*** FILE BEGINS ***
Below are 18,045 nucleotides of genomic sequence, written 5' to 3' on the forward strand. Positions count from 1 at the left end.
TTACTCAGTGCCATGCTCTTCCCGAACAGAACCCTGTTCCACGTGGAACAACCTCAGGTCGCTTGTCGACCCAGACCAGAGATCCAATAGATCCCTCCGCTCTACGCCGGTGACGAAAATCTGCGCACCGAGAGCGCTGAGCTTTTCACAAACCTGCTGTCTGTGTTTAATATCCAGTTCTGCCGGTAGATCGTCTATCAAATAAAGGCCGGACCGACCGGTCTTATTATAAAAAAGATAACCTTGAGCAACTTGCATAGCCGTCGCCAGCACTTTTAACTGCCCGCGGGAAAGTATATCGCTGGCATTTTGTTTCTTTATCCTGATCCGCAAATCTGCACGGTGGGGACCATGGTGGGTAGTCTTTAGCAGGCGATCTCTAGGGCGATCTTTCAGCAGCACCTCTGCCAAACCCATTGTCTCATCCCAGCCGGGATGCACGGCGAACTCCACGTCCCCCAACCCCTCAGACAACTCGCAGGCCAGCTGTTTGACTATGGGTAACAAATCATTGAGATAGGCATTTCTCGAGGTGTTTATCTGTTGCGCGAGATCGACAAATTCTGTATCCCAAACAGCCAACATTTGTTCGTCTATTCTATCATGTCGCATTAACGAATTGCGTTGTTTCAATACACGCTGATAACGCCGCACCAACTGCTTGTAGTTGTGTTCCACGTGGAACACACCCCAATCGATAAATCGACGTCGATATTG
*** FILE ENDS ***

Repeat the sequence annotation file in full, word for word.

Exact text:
Below are 18,045 nucleotides of genomic sequence, written 5' to 3' on the forward strand. Positions count from 1 at the left end.
TTACTCAGTGCCATGCTCTTCCCGAACAGAACCCTGTTCCACGTGGAACAACCTCAGGTCGCTTGTCGACCCAGACCAGAGATCCAATAGATCCCTCCGCTCTACGCCGGTGACGAAAATCTGCGCACCGAGAGCGCTGAGCTTTTCACAAACCTGCTGTCTGTGTTTAATATCCAGTTCTGCCGGTAGATCGTCTATCAAATAAAGGCCGGACCGACCGGTCTTATTATAAAAAAGATAACCTTGAGCAACTTGCATAGCCGTCGCCAGCACTTTTAACTGCCCGCGGGAAAGTATATCGCTGGCATTTTGTTTCTTTATCCTGATCCGCAAATCTGCACGGTGGGGACCATGGTGGGTAGTCTTTAGCAGGCGATCTCTAGGGCGATCTTTCAGCAGCACCTCTGCCAAACCCATTGTCTCATCCCAGCCGGGATGCACGGCGAACTCCACGTCCCCCAACCCCTCAGACAACTCGCAGGCCAGCTGTTTGACTATGGGTAACAAATCATTGAGATAGGCATTTCTCGAGGTGTTTATCTGTTGCGCGAGATCGACAAATTCTGTATCCCAAACAGCCAACATTTGTTCGTCTATTCTATCATGTCGCATTAACGAATTGCGTTGTTTCAATACACGCTGATAACGCCGCACCAACTGCTTGTAGTTGTGTTCCACGTGGAACACACCCCAATCGATAAATCGACGTCGATATTG